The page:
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Post-Prandial Hypoglycemia clinical trials

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NCT ID: NCT03406312 Recruiting - Clinical trials for Post Prandial Hypoglycemia

Validation of a Diagnostic Tool for Postprandial Hypoglycaemia in Patients After Roux en Y Gastric Bypass Surgery

EDS
Start date: June 1, 2017
Phase: N/A
Study type: Observational

Roux-en-Y gastric bypass (RYGB) leads to weight reduction but has also some unwanted side effects. A part of this population will develop postprandial reactive hypoglycemia (PPRH). At this moment no validated diagnostic tool exists for PPRH. The aim of this study is to prove an association between the Sigstad´s Score and the lowest postprandial glucose level in patients after RYGB surgery. This is investigated using a liquid mixed meal tolerance test (LMMTT). As a secondary hypothesis, associations between Edinburgh Hypoglycemia Scale (EHS) and postprandial glucose levels are investigated. Furthermore, changes of insulin and GLP-1 levels during the test are analysed. Patient characteristics including co-morbidities are studied as possible influencing parameters. Moreover, a healthy control group is included to validate the results. Finally, a flowchart/diagnostic method will be proposed for diagnosing patients who had a RYBG surgery with symptoms suggestive of PPRH. Besides the LMMTT, participants at the Ghent University Hospital will undergo additional tests such as a solid mixed meal tolerance test (SMMTT) and continuous glucose monitoring (CGM). Associations between Sigstad Score, EHS and the lowest glucose measured during CGM and SMMTT will be investigated and compared to the results of the LMMTT.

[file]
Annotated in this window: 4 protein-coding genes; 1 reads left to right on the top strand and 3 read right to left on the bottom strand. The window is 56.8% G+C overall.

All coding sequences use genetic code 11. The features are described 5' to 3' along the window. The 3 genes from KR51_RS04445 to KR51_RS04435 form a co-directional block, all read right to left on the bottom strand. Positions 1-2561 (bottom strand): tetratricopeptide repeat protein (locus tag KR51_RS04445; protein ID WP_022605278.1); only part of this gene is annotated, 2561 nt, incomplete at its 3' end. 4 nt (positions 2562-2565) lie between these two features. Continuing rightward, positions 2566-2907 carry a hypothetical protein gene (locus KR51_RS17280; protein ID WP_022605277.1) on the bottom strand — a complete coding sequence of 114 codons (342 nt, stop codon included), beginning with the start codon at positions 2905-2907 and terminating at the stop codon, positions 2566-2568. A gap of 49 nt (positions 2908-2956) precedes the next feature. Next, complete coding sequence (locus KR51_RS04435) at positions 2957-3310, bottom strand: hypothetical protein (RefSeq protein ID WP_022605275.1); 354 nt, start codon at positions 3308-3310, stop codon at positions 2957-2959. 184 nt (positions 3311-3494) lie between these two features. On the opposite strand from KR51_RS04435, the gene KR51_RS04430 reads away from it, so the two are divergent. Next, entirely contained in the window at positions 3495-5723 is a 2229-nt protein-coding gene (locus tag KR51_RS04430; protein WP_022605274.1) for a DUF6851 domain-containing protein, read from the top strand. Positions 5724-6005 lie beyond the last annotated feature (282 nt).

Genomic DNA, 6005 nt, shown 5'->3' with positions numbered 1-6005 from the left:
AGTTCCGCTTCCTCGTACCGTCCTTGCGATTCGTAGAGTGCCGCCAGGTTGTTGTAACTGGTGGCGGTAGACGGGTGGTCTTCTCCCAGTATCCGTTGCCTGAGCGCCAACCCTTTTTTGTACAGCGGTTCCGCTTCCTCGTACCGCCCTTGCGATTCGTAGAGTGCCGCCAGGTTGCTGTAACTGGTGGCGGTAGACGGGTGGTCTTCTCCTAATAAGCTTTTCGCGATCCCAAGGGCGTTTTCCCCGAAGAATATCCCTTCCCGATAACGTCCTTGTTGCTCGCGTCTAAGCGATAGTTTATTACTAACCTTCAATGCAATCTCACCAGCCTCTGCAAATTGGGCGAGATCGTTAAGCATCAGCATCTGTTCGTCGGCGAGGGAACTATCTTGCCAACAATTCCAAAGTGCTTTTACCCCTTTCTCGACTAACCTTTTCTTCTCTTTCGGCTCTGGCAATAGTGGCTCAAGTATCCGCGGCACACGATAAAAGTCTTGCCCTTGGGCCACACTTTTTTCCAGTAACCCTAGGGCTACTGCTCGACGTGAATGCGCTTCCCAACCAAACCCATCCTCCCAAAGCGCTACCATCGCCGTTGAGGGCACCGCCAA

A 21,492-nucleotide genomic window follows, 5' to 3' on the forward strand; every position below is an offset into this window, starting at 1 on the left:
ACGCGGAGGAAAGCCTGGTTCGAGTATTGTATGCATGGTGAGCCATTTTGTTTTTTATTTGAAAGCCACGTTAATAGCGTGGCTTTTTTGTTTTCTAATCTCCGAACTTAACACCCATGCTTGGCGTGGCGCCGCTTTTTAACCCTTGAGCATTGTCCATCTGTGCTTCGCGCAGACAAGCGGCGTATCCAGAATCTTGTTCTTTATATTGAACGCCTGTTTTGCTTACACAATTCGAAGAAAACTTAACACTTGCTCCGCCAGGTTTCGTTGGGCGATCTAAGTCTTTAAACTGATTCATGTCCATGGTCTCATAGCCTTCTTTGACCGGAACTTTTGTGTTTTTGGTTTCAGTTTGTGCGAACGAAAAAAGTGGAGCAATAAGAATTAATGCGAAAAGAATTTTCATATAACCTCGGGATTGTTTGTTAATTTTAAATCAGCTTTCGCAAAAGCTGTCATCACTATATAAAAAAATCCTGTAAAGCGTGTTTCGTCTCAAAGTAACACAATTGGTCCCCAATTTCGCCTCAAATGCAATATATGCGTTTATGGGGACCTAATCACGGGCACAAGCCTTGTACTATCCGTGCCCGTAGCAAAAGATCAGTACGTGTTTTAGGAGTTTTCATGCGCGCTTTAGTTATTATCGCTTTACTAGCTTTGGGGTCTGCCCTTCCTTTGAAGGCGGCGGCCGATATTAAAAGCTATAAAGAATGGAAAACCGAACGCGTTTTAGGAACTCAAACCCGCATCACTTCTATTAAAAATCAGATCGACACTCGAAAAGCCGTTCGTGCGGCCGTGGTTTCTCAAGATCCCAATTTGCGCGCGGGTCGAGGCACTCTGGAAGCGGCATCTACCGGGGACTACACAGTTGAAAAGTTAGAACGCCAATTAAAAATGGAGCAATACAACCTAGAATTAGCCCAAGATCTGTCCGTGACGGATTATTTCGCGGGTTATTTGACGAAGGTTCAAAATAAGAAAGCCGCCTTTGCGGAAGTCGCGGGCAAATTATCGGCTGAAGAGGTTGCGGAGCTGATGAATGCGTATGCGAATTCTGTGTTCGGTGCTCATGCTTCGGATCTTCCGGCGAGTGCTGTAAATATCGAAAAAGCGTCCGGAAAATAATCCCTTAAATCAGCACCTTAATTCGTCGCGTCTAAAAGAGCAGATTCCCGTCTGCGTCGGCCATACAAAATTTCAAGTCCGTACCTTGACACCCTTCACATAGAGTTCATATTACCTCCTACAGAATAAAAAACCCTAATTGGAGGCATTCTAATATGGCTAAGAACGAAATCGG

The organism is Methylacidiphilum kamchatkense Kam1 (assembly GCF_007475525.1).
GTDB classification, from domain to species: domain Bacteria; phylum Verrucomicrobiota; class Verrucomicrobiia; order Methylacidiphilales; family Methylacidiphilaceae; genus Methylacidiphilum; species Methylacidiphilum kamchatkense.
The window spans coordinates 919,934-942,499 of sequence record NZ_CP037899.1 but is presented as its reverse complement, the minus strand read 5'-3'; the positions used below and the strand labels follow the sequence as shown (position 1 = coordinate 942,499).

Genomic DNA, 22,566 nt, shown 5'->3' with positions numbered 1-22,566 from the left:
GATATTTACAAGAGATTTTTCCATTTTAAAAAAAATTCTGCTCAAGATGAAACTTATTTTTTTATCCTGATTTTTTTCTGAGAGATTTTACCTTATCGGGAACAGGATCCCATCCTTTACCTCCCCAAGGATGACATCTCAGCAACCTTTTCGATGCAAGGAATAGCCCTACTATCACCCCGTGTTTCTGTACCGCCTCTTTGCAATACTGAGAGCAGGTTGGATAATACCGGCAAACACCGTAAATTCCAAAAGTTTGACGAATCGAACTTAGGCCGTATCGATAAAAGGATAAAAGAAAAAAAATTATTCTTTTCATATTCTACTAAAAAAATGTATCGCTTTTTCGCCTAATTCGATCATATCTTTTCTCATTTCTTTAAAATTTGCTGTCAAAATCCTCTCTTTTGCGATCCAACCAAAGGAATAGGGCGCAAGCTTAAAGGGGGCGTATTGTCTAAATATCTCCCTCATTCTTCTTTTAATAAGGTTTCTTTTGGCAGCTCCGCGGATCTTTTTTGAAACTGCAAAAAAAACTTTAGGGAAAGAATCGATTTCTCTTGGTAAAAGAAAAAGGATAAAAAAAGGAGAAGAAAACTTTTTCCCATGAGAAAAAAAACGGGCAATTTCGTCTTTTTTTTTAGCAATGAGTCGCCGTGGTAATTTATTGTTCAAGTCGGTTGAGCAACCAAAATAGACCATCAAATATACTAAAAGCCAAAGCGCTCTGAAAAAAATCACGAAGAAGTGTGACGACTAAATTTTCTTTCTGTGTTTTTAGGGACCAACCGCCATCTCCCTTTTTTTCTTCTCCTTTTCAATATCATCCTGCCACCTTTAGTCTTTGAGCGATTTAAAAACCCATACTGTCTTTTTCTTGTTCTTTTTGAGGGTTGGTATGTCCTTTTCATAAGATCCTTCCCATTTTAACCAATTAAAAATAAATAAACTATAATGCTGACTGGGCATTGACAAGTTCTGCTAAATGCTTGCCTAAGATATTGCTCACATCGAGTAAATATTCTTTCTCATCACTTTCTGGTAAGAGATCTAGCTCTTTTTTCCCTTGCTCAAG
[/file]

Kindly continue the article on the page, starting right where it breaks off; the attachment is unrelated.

NCT ID: NCT03234491 Recruiting - Clinical trials for Post-Prandial Hypoglycemia

Improving Post-Prandial Blood Glucose Control With Afrezza During Closed-Loop Therapy

Start date: November 1, 2017
Phase: Phase 1
Study type: Interventional

The study will be conducted in two phases; an in-patient meal study phase (Phase I) and an outpatient home study (Phase II). The two phase study design is chosen to enhance safety by testing the Afrezza Closed-Loop (CL) system in controlled in-clinic setting under study staff supervision before it could be investigated at the outpatient home setting. Phase II will not begin without the establishment of safety in Phase I.